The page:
Interview - June 2001
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Ken Sinclair and
 Jack McGowan

John J. “Jack” McGowan, CEM
is author and Vice President of Energy Control Inc., an Energy Service Company and System Integrator.  Mc Gowan has worked on numerous multi-million dollar projects in every capacity from design through financing as an end user and ESCO. He has published 5 books including “Direct Digital Control” on Fairmont Press.  The Association of Energy Engineers named him 1997 “International Energy Professional of the Year”, and he is listed in Who’s Who in Science and Engineering, Millenium edition, Marquis Press.

July's issue theme is Industry Migration towards Information

[an error occurred while processing this directive]Sinclair - Browser based presentation of all industry information appears to be the now trend. Do you have any concerns?

McGowan: No, to the contrary I believe this is one of the most exciting trends in the industry. The obvious concern many might have is whether their critical information will be secure. My simple response is that many of us already do online banking, as well as review our portfolios and buy or sell stock and funds online. If the user trusts the Internet, via a Web browser, with their money, why worry about data security? Now consider for a moment the benefits, which are limitless. It now becomes possible to get real-time access to any data, any time and achieve far great cost optimization than ever before. Real-time energy services is the next horizon in this industry, and the merging of control technology with information technology is a must for any company. Companies who do not embrace this change are not likely to exist in the next few decades.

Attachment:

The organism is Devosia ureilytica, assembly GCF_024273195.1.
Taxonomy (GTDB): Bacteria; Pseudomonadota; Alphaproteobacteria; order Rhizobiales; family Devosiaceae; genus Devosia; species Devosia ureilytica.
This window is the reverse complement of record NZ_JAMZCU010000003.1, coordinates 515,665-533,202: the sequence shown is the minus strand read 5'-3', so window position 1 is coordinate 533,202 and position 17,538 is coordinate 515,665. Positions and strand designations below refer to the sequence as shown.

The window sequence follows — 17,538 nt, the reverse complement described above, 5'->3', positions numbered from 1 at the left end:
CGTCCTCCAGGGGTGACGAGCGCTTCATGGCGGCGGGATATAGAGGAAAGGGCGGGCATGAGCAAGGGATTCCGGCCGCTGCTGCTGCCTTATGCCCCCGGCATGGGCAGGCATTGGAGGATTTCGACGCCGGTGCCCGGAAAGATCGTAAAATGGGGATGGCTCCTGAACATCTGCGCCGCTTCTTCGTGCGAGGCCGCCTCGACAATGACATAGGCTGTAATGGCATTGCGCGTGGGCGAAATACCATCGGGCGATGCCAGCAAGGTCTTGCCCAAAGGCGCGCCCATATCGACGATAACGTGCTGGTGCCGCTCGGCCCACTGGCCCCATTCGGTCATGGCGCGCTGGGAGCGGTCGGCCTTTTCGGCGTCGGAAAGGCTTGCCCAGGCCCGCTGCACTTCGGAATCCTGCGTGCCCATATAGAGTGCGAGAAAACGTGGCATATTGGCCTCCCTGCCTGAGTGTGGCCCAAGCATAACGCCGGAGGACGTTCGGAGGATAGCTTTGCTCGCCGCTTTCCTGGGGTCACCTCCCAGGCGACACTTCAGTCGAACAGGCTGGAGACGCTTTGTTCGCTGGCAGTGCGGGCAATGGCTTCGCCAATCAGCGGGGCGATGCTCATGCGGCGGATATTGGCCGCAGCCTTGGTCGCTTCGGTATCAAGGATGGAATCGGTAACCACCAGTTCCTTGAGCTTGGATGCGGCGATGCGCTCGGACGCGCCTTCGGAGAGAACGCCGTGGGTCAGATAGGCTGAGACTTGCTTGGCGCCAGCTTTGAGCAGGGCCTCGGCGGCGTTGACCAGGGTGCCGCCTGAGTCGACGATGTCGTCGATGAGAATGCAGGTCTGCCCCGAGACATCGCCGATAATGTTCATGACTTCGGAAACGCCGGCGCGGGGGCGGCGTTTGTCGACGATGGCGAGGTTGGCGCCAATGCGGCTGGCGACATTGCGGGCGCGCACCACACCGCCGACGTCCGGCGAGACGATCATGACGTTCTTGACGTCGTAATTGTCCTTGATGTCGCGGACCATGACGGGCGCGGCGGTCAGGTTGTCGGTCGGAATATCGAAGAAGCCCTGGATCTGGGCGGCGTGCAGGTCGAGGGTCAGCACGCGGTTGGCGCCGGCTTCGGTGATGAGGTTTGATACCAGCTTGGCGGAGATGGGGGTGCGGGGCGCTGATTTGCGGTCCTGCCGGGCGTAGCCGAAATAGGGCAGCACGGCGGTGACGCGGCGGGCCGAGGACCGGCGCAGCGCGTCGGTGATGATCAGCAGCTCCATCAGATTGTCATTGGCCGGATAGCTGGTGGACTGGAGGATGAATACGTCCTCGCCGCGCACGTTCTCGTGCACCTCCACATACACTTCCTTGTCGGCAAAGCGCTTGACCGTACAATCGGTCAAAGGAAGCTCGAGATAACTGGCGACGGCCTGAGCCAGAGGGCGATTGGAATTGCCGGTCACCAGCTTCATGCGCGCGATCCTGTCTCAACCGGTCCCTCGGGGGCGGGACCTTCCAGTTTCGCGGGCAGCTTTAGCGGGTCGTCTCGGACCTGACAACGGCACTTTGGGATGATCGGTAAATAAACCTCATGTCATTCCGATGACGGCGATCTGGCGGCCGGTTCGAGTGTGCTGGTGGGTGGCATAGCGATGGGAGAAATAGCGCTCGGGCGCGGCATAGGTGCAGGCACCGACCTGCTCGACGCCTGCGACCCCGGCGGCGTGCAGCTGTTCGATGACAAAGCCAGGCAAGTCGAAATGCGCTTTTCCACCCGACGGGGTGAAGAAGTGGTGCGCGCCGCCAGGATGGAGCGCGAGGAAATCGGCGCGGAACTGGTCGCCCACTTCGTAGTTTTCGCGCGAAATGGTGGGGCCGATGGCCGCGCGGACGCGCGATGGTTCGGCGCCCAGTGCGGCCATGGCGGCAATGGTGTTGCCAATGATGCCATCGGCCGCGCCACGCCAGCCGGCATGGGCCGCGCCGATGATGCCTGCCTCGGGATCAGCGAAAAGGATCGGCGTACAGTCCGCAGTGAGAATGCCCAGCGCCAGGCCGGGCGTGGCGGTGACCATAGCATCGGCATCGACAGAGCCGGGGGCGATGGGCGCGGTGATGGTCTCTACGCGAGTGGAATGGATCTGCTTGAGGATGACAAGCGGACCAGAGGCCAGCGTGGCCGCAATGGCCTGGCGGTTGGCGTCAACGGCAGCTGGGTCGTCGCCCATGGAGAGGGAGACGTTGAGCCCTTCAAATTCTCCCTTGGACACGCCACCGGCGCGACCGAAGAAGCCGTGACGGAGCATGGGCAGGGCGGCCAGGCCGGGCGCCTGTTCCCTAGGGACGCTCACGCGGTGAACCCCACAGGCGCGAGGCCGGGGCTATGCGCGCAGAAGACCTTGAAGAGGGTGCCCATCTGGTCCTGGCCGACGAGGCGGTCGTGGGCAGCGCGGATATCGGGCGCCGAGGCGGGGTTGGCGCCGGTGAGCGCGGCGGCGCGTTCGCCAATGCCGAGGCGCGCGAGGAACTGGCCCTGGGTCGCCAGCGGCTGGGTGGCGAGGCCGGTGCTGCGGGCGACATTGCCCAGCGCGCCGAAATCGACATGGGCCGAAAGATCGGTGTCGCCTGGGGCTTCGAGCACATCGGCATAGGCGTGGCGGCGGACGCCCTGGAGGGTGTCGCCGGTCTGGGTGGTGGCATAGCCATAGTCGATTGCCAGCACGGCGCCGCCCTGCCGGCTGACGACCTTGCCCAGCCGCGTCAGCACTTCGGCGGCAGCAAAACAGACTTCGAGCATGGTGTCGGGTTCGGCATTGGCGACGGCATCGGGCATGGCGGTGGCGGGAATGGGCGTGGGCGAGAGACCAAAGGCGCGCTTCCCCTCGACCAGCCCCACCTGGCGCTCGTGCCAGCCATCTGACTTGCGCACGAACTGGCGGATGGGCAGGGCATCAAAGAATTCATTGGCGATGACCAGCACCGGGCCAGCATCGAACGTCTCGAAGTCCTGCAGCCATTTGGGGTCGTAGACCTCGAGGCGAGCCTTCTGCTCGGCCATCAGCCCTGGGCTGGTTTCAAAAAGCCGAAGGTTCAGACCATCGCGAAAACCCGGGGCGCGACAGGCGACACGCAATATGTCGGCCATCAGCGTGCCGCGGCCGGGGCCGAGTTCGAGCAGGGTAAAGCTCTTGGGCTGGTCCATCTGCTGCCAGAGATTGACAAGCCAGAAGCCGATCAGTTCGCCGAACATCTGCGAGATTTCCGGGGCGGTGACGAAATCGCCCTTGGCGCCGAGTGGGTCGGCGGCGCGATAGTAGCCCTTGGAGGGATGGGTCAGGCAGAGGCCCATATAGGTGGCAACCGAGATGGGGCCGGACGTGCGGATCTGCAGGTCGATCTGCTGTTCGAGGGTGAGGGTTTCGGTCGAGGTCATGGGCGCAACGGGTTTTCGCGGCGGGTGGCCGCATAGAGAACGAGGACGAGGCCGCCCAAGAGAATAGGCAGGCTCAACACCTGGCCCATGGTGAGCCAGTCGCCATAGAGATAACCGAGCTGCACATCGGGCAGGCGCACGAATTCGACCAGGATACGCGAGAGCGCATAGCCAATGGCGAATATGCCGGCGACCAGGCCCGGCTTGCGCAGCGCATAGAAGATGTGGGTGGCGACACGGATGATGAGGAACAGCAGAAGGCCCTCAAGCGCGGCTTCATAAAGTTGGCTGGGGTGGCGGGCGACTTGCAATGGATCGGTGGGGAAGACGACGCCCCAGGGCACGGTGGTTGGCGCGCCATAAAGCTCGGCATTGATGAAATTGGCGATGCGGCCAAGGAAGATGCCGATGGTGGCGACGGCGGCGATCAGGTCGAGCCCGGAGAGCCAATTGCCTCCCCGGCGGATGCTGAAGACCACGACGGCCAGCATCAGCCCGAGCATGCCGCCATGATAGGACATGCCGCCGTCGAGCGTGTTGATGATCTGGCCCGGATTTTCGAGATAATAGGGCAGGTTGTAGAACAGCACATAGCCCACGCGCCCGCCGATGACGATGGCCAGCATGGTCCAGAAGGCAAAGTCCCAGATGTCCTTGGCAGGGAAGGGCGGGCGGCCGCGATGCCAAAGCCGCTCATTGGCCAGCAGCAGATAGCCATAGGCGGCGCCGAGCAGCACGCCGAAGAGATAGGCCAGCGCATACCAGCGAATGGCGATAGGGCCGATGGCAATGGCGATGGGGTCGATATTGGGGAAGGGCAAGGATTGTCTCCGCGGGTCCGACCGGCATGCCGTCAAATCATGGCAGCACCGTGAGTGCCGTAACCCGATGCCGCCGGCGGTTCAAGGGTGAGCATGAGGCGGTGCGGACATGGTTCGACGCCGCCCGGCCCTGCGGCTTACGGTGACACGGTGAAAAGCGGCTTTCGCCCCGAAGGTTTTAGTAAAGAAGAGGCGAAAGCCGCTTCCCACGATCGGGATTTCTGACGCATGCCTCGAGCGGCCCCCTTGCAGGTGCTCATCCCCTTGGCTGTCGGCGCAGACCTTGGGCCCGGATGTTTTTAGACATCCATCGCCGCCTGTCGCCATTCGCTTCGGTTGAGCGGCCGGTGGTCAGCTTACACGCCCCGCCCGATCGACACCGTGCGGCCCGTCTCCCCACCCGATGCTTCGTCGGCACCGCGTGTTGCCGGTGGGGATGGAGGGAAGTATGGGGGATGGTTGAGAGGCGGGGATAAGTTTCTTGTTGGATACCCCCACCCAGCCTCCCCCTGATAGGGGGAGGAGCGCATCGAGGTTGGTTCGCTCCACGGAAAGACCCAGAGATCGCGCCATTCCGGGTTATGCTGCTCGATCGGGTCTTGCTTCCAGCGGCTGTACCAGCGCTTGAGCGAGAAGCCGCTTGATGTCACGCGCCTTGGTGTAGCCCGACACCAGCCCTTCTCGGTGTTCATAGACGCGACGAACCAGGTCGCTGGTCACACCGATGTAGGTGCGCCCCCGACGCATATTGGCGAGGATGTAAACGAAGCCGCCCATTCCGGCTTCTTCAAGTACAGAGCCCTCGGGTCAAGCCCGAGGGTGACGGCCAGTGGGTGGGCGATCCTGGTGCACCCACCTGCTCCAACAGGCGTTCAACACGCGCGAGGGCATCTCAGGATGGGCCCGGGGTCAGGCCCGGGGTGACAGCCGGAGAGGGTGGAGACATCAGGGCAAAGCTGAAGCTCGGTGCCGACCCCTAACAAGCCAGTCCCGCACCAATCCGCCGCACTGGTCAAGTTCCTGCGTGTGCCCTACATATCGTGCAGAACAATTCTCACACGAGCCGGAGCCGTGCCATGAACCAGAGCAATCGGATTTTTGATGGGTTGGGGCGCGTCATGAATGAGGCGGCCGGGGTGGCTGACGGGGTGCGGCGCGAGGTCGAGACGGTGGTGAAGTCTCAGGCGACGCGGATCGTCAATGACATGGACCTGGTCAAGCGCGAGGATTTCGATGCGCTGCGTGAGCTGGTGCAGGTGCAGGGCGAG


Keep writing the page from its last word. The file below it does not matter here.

Sinclair - As our industry rapidly migrates towards Information Technology type presentation and procedures are there  concerns that we may lose our industry identity? 

McGowan: Yes, it is possible, but not likely. However, the older one gets the more evident are examples of history repeating itself. Case in point, the influx of computer oriented products in the 1970's was not unlike this situation, and many of those offers were failure. Referred to now as the black box era, that period of time proved that computer experts are not buildings experts. I believe that professionals in our industry must become experts in information technology and data communications, but the bottom line is temperature control requires expertise in HVAC. Even with the movement toward componentization and standards, integration is still required for all systems and this required specialize knowledge of building systems.

Sinclair - Online eDucation and eLearning are growing. Are they enough to keep our industry in touch? 

McGowan: Yes, as outlined in my article from May there are more avenues of communication than ever before. for example is an incredible resource that could have never existed without the Web.

Sinclair - Is our industry positioned to accept daily convergence opportunities?